DNA Probes, Electrophoresis and PCR

Locating a desired DNA sequence

A DNA probe is a short single-stranded section of DNA that is complementary to the section of DNA being investigated. The probe is labelled in one of two ways:

1. Using a radioactive marker so that the location can be revealed by exposure to photographic film
2. Using a fluorescent marker that emits a colour on exposure to UV light
Copies of the probe are added to a sample of DNA fragments and will anneal to any fragment where a complementary base strand is present:
DNA probe
Isolating a desired DNA sequence
  1. DNA samples are treated with restriction enzymes to cut them into fragments
  2. The DNA samples are placed into wells cut into the negative electrode end of an agarose gel
  3. A DNA standard is added to one well – the fragments are of known length so can be used to estimate the size of the fragments in the samples
  4. The gel is immersed in a tank of buffer solution and an electric current is passed through the solution for around 2 hours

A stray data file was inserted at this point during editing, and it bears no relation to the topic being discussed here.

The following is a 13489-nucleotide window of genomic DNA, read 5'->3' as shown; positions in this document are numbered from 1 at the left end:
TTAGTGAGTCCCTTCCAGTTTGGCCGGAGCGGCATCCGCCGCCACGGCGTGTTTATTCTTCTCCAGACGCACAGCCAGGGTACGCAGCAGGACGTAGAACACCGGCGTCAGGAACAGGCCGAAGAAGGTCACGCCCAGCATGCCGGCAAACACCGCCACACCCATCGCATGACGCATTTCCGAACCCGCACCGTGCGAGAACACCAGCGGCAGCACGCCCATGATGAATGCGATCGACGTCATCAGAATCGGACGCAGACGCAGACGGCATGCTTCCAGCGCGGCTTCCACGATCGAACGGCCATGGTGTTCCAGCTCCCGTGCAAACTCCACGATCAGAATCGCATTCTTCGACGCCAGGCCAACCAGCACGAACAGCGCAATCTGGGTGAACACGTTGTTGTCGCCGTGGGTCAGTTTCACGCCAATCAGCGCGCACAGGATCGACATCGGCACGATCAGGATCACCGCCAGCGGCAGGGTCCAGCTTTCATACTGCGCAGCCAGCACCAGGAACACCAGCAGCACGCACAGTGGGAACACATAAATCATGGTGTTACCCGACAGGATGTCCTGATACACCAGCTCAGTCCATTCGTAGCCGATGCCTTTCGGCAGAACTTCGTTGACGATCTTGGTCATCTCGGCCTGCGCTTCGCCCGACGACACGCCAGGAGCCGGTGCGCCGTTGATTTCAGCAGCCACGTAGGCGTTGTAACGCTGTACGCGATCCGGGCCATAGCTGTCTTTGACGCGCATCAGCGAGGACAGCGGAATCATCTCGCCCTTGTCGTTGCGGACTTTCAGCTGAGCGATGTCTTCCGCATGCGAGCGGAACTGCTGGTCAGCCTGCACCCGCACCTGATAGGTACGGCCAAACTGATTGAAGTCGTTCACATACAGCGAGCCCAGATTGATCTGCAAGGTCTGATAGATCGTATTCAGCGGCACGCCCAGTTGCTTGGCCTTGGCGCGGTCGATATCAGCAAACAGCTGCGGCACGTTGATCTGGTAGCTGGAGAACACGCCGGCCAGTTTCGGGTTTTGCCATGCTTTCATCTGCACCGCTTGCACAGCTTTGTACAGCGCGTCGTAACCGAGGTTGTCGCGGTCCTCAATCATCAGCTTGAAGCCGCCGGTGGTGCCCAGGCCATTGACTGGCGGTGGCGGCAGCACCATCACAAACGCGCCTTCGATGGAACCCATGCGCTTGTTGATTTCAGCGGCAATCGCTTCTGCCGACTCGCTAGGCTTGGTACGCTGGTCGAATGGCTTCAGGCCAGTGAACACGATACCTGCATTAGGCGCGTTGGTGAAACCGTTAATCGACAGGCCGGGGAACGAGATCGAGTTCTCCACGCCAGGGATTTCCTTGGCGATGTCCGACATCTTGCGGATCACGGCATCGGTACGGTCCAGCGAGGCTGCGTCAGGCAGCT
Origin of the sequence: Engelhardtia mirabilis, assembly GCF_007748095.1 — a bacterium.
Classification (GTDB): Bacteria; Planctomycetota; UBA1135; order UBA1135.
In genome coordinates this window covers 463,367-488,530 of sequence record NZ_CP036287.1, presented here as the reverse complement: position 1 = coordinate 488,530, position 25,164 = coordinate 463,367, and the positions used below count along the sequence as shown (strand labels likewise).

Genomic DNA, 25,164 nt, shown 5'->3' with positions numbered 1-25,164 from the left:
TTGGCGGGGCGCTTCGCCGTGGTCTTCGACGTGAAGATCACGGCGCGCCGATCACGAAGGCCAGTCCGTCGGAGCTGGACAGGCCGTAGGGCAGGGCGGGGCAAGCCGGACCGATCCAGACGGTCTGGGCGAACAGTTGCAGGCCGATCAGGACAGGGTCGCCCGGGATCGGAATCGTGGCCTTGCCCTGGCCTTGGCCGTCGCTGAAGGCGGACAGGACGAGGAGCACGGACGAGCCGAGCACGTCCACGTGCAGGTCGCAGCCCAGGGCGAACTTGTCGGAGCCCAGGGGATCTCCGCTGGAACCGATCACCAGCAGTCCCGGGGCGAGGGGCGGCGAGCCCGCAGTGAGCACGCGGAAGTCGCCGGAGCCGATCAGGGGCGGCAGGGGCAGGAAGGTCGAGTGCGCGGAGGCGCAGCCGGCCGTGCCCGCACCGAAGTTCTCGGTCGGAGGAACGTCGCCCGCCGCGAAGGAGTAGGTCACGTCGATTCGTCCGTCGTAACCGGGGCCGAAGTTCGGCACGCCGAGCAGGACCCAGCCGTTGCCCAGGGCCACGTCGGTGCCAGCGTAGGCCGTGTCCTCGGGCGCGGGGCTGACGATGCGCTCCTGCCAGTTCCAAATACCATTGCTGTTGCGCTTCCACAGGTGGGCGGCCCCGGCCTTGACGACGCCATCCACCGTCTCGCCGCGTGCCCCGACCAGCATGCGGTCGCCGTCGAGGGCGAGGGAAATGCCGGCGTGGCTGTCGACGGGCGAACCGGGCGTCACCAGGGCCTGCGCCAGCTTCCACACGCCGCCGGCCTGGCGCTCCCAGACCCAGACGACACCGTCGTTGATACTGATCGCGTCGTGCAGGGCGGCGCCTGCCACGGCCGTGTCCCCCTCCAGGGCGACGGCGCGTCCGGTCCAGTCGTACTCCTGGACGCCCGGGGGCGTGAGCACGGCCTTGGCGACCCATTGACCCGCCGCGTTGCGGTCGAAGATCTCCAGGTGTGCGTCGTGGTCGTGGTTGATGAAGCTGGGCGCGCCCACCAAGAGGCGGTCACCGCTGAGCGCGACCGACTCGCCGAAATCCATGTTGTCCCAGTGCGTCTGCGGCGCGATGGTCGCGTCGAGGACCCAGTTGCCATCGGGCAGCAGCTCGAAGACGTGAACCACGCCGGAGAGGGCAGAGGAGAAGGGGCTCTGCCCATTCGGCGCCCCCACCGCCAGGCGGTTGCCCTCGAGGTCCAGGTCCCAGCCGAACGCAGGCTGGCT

5. DNA is negatively charged because of its phosphate groups so is attracted to the positive electrode
  6. Shorter lengths of DNA move faster than longer lengths so move further in the time the current is run
  7. The position of the fragments can be shown by using a dye that stains DNA molecules (see above)


You could try carrrying out this procedure in a virtual lab by clicking here!

Amplifying a DNA sequence

PCR stands for the polymerase chain reaction. It is used to make lots of copies of DNA and is even used by the police to give a large enough quantity of DNA for testing from the smallest blood or other sample.

  1. The DNA sample is mixed with a supply of DNA nucleotides and DNA polymerase
  2. The mixture is heated to 95°C. This breaks the hydrogen bonds holding the strands together, so the samples are now single stranded
  3. Primers (short lengths of single stranded DNA) are added
  4. The temperature is reduced to 55°C to allow the primers to bind and form small sections of double stranded sections;
  5. DNA polymerase can bind to these double-stranded sections;
  6. The temperature is raised to 72°C. The enzyme extends the double stranded section by adding nucleotides to the unwound DNA;
  7. When the DNA polymerase reaches the other end of the DNA, a new, double stranded DNA molecule is generated;
  8. The whole process can be repeated many times so the amount of DNA increases exponentially.


You can watch this procedure being carried out by clicking here and going to ‘techniques – amplifying’ or you could carry out the procedure for yourself in a virtual lab here!